- team’s knowledge about users and the product
- skills of the facilitator
- brainstorming techniques
Gap fillingConcentrate on a selected part of a user’s journey or find a missing part between two steps or activities using gap filling technique. First, identify the current starting point, “A” and the goal point, “B” and then tell the steps between them. Slice the journey into parts and to declare the starting and the goal point of every part. Let the team fill the gaps. Choosing a smaller scope lets you keep the pace of brainstorming and focus on what’s important.
Role stormingRole storming is not far from the essence of user story mapping. Telling a third person’s activity can cause difficulties during a common brainstorming. Break down these barriers by asking your participants to imagine themselves as a user. Role storming is to tell a too specific or a too common user’s activity. Act out a scene with team members pretending to take the other’s point of view.
Reverse brainstormingSometimes we can’t describe exactly the benefit of the product which raises the question: Why should the user use the product? Reverse brainstorming helps you answer the question. Find how the idea solves the customer’s problem or what the benefit of using the product is. Investigate users closely to find their pain points. Instead of these “How does the idea solve the problem?” “How could we possibly cause the problem?” Ask these “How could I possibly achieve the opposite effect? “How do we achieve these results?” If we know our users, we can solve their problems. Improve users’ satisfaction by finding how to make users more dissatisfied. If you find what causes the biggest dissatisfaction, you’ll know which improvements make the users more satisfied. In software development, it means you remove features or services from the product and check the results. Reverse brainstorming is the best way to check how big the user’s pain is when a feature is removed. This method is strongly recommended for prioritizing and selecting the next implementable features. UX-designers can benefit from using this method while creating a development plan. Example: If a missing bankcard paying cases the biggest pain, we should add new bankcard payment possibilities. Reverse brainstorming is a funny but creative part of a brainstorming and motivates teammates to join the conversation.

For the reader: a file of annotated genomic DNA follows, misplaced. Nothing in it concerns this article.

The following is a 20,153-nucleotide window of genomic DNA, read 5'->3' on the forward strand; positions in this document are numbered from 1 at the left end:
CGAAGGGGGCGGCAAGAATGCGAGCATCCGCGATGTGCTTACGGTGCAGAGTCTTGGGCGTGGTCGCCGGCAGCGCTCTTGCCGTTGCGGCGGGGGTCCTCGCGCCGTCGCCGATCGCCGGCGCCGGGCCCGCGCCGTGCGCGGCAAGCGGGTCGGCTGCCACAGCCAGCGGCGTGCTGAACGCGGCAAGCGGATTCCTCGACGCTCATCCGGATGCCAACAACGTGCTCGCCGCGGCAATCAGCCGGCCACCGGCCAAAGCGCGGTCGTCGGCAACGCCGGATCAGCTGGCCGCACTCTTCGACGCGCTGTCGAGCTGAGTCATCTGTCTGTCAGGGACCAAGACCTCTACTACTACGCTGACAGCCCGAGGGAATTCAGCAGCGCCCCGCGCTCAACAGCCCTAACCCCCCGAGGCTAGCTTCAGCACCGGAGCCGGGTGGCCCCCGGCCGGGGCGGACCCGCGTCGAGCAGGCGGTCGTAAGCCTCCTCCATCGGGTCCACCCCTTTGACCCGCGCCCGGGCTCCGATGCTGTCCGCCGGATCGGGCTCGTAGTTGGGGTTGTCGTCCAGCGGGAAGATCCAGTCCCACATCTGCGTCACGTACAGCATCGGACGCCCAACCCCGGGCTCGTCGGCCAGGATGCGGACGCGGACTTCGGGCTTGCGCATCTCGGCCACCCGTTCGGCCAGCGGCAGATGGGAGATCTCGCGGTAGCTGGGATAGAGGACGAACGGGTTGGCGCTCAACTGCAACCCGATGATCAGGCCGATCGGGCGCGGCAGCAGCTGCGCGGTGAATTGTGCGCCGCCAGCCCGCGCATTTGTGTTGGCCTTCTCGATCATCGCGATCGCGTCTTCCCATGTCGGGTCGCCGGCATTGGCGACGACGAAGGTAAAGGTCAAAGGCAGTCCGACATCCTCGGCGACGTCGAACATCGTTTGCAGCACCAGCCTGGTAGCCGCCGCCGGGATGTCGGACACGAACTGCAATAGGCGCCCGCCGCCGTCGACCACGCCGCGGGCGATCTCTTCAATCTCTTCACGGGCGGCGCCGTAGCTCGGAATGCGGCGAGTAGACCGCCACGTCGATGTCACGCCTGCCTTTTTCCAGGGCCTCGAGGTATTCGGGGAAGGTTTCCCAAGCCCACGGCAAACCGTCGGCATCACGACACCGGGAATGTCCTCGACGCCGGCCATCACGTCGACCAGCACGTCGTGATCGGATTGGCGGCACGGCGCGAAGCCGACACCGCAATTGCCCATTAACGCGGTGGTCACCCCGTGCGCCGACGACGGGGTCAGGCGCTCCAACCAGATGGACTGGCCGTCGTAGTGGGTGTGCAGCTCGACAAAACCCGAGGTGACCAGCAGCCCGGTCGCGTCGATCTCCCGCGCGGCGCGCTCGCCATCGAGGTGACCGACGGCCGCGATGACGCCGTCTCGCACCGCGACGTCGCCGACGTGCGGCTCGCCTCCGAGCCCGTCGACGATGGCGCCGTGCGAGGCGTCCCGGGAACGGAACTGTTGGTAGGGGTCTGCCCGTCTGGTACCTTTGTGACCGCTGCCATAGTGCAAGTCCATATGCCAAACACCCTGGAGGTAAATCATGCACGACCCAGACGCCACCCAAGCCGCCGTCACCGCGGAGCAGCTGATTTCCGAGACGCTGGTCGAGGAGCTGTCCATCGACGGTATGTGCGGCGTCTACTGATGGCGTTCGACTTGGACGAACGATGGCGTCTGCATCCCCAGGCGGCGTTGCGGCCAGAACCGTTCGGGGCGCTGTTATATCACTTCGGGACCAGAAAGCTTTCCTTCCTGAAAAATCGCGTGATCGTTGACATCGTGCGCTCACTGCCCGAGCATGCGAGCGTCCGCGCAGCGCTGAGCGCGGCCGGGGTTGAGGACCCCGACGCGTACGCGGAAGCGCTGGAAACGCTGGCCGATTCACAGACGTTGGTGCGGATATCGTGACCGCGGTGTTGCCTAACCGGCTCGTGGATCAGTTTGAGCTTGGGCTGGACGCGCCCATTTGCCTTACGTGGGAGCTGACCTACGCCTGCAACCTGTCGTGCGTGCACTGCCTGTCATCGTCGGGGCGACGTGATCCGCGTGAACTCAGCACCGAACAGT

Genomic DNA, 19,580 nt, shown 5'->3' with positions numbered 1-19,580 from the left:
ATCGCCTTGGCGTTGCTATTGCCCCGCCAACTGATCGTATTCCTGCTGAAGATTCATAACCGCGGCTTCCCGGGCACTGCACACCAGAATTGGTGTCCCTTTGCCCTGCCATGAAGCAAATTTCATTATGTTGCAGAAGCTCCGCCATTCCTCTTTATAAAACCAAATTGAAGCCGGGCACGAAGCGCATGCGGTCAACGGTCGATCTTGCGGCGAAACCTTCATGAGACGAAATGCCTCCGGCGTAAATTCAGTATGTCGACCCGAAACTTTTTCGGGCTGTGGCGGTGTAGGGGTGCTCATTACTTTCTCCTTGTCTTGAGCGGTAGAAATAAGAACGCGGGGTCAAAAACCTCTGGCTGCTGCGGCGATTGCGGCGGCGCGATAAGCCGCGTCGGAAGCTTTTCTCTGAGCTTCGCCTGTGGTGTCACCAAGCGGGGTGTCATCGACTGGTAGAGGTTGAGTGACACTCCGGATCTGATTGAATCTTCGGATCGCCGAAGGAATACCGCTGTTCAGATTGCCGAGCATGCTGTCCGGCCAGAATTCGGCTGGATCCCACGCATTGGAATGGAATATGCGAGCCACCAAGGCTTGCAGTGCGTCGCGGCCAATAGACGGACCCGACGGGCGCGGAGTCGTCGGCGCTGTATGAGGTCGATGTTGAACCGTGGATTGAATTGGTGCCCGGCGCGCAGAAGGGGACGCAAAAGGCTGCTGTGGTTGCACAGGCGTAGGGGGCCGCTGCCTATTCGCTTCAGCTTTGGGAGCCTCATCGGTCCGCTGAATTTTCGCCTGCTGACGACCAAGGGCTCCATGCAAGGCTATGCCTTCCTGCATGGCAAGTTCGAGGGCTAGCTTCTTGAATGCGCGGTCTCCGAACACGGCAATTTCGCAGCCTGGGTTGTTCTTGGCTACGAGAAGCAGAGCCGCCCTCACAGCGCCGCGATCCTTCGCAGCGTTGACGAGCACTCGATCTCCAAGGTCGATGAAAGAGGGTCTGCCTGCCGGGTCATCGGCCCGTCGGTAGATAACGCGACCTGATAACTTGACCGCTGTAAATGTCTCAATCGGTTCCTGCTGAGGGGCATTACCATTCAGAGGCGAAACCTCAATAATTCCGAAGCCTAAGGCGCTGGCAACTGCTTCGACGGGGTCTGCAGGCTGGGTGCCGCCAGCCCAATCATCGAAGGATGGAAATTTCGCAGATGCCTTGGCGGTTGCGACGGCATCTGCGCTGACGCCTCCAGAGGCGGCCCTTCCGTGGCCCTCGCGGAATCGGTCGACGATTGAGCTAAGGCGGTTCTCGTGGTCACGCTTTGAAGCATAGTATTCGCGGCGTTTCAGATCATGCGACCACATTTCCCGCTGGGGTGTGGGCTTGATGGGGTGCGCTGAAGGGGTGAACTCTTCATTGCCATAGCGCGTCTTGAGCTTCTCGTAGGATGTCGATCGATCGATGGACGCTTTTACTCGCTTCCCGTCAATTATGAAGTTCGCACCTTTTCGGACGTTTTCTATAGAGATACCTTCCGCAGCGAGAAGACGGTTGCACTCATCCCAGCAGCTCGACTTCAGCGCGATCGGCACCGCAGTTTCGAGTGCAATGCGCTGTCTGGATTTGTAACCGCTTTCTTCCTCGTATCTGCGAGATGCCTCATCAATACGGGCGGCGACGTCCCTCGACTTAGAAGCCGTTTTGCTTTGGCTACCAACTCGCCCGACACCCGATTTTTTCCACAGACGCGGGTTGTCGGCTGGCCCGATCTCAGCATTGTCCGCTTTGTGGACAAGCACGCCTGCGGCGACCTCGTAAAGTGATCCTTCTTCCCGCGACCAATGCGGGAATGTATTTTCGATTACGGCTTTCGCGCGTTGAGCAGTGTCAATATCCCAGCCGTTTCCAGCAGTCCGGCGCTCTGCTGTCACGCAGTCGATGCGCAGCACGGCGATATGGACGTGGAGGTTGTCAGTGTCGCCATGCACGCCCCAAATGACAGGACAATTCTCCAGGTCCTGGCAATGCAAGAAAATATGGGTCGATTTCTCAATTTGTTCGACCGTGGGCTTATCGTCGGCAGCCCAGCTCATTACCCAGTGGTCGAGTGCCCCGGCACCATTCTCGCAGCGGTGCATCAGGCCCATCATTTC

Reverse thinkingThis method is not equal to reverse brainstorming. This method asks, “how would a typical user use the product?” Then imagine the opposite. Would it work? Why or why not? Does the “usual” approach work well, or are there better options? This method is useful when it’s not enough to explore a user’s behavior by using role storming. It also helps small teams not to miss important information. To explore all the possible activities, rethink every user’s choice from the opposite side. For example, different users can make different journeys on a website. Example: Somebody leaves the webshop without saving the basket.
BrainwritingBrainwriting is a special type of silent brainstormings. Let each team member anonymously write ideas (users, activities or tasks) on a card. The cards are randomly shared with other teammates who add content or criticize the ideas. Repeat the process until everyone has written on everyone else’s document. To reach the shared understanding, collect the cards and place them on the board. Brainwriting is useful when the project or the planning team is too big to speak about all the ideas. StoriesOnBoard in two-level view can manage a brainwriting session easily.
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